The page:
Targeting inefficiency

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 - Evan headshot 2013
Evan Godt, Editorial Director

Inefficiency is kryptonite to healthcare. In an era where providers are being asked to do more with less, wasteful workflows and inefficient resource usage sap the ability to offer the highest levels of patient care.

Knowing this, when a provider spots an inefficiency, it’s important to understand how to further optimize workflow. One recent example in the literature comes from researchers at Emory University in Atlanta, who discovered many ED patients may be needlessly undergoing dual-modality chest imaging.

Published in the Journal of the American College of Radiology by Tarek Hanna, MD, and colleagues from Emory, the study looked at more than 3,600 consecutive ED patients who received both chest x-ray and chest CT in a single ED visit from January 2009 to December 2013.

Hanna and colleagues found many cases where the extra imaging likely offered no clinical value, only increased costs and radiation doses to patients.

Some instances of definitive waste included cases in which the chest x-ray was performed after the completion of the chest CT and the results of the CT scan were already uploaded into PACS. Thankfully, this was less than 1 percent of all dual-imaged patients in the study.

Other potentially wasteful scenarios were more common, however. In 2.5 percent of cases, both exams were ordered at the same time, and while there are certain scenarios where this makes sense—ED physicians may order both simultaneously hoping for faster x-ray results to rule out certain conditions while waiting on the chest CT, for example—in none of these cases in the study did x-ray results alter clinical care.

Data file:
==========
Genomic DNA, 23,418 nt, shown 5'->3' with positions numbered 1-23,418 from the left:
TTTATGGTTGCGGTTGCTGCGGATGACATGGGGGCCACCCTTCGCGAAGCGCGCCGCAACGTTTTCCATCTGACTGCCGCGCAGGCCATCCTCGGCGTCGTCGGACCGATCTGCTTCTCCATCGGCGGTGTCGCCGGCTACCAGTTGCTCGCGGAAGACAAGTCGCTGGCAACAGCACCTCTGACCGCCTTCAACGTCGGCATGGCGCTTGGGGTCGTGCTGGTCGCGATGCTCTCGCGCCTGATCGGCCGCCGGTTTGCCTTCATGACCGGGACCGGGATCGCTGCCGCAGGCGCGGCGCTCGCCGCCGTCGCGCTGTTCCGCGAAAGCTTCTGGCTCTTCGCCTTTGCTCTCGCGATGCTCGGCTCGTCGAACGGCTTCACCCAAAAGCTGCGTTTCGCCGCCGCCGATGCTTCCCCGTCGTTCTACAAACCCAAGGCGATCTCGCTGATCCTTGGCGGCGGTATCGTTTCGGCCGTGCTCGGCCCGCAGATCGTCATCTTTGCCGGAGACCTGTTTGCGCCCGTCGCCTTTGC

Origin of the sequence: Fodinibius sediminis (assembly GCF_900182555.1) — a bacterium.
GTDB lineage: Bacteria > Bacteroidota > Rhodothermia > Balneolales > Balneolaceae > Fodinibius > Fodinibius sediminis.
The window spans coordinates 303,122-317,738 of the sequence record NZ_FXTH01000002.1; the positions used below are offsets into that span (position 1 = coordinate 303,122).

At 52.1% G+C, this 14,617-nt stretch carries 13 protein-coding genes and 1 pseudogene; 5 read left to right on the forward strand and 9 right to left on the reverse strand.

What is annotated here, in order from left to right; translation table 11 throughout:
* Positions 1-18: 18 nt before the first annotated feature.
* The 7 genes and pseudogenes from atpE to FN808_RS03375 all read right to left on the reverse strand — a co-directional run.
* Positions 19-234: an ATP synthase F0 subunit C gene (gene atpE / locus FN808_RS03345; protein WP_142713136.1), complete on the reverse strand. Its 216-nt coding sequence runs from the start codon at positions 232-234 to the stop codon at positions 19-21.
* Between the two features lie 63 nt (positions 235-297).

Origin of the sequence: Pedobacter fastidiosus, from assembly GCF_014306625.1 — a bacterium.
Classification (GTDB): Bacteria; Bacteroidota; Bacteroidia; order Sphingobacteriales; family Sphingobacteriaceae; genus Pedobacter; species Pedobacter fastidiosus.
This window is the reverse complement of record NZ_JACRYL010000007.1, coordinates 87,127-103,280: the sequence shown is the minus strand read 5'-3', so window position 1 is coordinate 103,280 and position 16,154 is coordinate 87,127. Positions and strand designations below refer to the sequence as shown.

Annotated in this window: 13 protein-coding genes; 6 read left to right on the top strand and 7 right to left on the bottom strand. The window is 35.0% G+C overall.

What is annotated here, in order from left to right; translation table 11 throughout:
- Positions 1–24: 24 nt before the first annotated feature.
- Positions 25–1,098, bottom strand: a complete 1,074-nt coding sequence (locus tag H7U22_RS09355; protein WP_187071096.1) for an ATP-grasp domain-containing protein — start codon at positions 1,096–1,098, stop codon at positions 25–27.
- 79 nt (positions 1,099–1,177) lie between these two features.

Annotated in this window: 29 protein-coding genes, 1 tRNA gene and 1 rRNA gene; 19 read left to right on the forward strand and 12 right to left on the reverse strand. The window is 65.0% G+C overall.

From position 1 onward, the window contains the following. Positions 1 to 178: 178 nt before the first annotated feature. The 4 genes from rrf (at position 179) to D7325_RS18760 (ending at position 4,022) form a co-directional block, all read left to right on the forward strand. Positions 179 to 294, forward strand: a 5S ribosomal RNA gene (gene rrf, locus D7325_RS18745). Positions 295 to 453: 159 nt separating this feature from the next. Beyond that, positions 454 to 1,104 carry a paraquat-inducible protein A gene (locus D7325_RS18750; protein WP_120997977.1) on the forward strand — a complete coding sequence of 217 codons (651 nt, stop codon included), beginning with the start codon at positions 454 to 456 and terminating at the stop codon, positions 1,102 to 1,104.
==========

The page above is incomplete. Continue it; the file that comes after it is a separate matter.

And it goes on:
Those cases may be outliers, but another source of possible inefficiency noted by the authors is any case when the second imaging order is placed before the report from the first order is available. This happened in 50.3 percent of cases, and CT was the first modality ordered in just 1.2 percent of cases.

“Ultimately, better electronic medical records and computerized physician order entry system processes, including automated warnings of existing orders for same-body-part imaging, could be harnessed to reduce use of redundant examinations,” Hanna and colleagues wrote.

The report serves as a reminder on the importance of workflows. All radiology departments should be looking to increase the value they provide, and targeted technology solutions for workflows offer a way to reach this goal.